It's actually by value...
Wednesday, December 22, 2004
I found this blog entry today: Why Java is better than C
- Which points to this article: http://www.jazillian.com/reasons.html
The article has good points, however, the following statement has something wrong with it:
Java has no "varargs"
There's no need for this "varargs" stuff. If you have a set of fields that you tend to pass around together, put them together into a class and pass an instance of the class around. If you have a function that works on a list of objects (and the list can be any length) then just pass a List object.
This very topic comes into discussions among Java developers of all sizes and colors. It is also a minor detail that gets overlooked and it wasn't very clear to me the first time I really thought about it: Java doesn't pass instances of objects around, as the article claims.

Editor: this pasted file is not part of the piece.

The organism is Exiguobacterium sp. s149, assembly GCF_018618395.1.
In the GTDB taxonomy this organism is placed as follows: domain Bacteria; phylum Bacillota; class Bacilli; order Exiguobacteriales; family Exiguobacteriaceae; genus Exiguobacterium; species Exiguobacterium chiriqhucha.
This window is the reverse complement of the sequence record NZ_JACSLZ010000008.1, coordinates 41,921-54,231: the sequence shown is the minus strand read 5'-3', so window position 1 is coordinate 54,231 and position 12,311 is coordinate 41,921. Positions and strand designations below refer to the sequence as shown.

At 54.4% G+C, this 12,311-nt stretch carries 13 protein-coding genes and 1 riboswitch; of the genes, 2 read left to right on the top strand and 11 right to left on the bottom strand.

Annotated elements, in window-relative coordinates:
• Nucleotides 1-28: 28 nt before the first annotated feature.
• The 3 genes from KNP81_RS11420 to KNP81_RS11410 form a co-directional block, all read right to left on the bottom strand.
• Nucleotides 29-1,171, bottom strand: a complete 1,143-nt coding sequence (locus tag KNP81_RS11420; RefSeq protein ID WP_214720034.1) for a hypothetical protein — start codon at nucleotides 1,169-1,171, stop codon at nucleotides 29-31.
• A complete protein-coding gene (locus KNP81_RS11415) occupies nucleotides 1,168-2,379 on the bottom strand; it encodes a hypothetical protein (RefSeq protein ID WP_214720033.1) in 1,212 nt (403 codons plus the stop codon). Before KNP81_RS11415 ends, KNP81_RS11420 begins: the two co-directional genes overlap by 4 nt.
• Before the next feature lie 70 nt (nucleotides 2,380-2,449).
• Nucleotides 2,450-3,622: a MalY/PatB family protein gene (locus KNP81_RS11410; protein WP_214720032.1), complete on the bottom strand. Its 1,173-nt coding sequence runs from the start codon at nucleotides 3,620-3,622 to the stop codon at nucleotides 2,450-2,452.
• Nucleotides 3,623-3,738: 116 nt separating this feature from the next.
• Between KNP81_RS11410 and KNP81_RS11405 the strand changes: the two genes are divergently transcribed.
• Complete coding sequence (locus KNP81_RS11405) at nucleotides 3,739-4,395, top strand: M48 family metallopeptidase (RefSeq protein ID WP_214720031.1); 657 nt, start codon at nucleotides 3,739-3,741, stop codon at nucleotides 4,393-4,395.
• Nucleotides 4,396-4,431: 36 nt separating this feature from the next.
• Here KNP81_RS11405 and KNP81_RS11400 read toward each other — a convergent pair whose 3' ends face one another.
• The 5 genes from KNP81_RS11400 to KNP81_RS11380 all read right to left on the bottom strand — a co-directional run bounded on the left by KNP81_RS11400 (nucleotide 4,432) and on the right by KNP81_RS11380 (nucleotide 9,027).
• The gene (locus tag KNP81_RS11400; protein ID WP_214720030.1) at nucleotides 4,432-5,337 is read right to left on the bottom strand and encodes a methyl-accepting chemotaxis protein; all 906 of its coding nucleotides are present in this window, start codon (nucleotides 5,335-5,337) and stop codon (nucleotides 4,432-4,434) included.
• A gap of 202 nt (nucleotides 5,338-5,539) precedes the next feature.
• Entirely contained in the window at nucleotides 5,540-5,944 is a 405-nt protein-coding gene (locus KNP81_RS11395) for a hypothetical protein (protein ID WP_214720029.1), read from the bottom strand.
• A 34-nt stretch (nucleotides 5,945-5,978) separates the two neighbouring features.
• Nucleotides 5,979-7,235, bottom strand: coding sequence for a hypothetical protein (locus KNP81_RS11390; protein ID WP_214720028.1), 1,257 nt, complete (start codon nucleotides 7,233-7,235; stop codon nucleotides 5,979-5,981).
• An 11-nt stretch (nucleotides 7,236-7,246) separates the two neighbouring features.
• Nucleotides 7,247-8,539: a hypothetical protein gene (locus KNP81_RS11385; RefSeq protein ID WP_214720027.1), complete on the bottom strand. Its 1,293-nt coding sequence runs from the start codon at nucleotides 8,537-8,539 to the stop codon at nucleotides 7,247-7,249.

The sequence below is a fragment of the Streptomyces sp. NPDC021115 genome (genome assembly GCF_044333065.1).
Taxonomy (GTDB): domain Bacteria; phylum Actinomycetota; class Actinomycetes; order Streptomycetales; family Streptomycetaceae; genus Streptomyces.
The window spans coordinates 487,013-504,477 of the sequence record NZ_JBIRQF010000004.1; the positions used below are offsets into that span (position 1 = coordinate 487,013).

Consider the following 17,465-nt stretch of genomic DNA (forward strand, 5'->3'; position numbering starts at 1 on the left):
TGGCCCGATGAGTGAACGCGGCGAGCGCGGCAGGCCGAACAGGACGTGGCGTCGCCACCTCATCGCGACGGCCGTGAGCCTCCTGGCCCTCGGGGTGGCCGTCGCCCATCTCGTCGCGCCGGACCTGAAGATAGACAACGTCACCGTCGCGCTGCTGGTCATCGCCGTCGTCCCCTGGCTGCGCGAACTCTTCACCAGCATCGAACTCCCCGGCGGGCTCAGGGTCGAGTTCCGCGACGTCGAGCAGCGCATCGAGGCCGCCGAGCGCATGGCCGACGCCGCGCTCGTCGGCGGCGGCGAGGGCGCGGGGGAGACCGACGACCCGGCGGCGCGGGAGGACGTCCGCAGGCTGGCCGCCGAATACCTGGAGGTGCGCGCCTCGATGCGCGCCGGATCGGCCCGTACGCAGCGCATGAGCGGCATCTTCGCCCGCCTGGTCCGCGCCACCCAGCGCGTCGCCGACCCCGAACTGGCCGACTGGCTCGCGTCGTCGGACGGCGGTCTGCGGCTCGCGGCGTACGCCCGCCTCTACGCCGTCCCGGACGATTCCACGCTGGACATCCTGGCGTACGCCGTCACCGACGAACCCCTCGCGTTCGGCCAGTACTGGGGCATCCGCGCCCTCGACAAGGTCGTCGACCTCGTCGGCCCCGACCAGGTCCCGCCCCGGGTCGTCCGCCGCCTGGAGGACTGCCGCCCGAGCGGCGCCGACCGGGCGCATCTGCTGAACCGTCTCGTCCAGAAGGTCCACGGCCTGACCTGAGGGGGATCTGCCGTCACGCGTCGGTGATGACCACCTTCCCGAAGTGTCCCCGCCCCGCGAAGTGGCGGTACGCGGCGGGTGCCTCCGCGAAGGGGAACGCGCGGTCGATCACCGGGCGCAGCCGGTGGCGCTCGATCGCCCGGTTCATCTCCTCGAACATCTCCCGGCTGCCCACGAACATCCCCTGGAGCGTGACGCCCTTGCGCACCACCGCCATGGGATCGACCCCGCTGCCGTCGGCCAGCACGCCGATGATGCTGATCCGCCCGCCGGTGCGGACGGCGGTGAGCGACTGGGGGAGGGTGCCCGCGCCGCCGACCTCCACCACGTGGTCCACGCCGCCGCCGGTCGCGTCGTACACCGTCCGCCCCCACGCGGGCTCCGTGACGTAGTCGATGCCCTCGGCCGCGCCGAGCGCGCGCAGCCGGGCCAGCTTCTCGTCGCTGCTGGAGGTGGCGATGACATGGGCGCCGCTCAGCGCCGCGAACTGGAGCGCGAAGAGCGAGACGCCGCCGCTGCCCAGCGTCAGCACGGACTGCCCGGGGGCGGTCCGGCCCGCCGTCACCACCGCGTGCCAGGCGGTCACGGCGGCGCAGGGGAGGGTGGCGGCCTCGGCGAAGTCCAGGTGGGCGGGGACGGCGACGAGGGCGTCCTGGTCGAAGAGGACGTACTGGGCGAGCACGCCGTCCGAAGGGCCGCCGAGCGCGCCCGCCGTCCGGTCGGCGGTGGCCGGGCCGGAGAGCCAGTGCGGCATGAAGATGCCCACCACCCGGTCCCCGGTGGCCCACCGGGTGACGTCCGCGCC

It's the old question of "by value or by reference?" It gets a bit tricky, as it's very intuitive to say "by reference."
However, it is not 100% accurate (A nice way to say wrong): Java passes parameters by value ONLY, but, it's the value of the reference.
So there are no instance of objects being passed around, like it's suggested in the article. Nor, are references of the objects passed around - It is actually the value of the "pointer" pointing to the reference - I know, I know...Java doesn't have any pointers...But, it does...A pointer is a pointer, regardless of how much you abstract its meaning and implementation...
So, if anyone asks if Java's parameters are passed by value or by reference, the correct answer is: by value.
It is kind of a trick question, me thinks - The trick is to explain why it is by value.
had an article/Q&A about this particular topic (A long time ago). If you are still not convinced, try a couple of detailed examples.